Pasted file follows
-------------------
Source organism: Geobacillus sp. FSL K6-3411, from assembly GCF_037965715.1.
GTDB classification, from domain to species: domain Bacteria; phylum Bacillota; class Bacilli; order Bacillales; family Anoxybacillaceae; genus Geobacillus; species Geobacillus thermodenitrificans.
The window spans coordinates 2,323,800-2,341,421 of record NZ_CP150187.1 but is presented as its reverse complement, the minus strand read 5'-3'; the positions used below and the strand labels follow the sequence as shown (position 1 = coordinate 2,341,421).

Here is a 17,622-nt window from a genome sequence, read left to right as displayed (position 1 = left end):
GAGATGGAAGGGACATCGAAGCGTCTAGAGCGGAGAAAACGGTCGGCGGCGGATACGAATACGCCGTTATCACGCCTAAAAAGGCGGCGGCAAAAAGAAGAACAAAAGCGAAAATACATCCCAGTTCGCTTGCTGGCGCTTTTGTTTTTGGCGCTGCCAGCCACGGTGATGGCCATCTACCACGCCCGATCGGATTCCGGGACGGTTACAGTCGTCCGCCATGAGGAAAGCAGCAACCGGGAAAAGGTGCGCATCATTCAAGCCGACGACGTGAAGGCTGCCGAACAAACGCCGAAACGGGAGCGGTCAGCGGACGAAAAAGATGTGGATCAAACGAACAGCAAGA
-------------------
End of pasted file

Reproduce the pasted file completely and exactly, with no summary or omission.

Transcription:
Source organism: Geobacillus sp. FSL K6-3411, from assembly GCF_037965715.1.
GTDB classification, from domain to species: domain Bacteria; phylum Bacillota; class Bacilli; order Bacillales; family Anoxybacillaceae; genus Geobacillus; species Geobacillus thermodenitrificans.
The window spans coordinates 2,323,800-2,341,421 of record NZ_CP150187.1 but is presented as its reverse complement, the minus strand read 5'-3'; the positions used below and the strand labels follow the sequence as shown (position 1 = coordinate 2,341,421).

Here is a 17,622-nt window from a genome sequence, read left to right as displayed (position 1 = left end):
GAGATGGAAGGGACATCGAAGCGTCTAGAGCGGAGAAAACGGTCGGCGGCGGATACGAATACGCCGTTATCACGCCTAAAAAGGCGGCGGCAAAAAGAAGAACAAAAGCGAAAATACATCCCAGTTCGCTTGCTGGCGCTTTTGTTTTTGGCGCTGCCAGCCACGGTGATGGCCATCTACCACGCCCGATCGGATTCCGGGACGGTTACAGTCGTCCGCCATGAGGAAAGCAGCAACCGGGAAAAGGTGCGCATCATTCAAGCCGACGACGTGAAGGCTGCCGAACAAACGCCGAAACGGGAGCGGTCAGCGGACGAAAAAGATGTGGATCAAACGAACAGCAAGA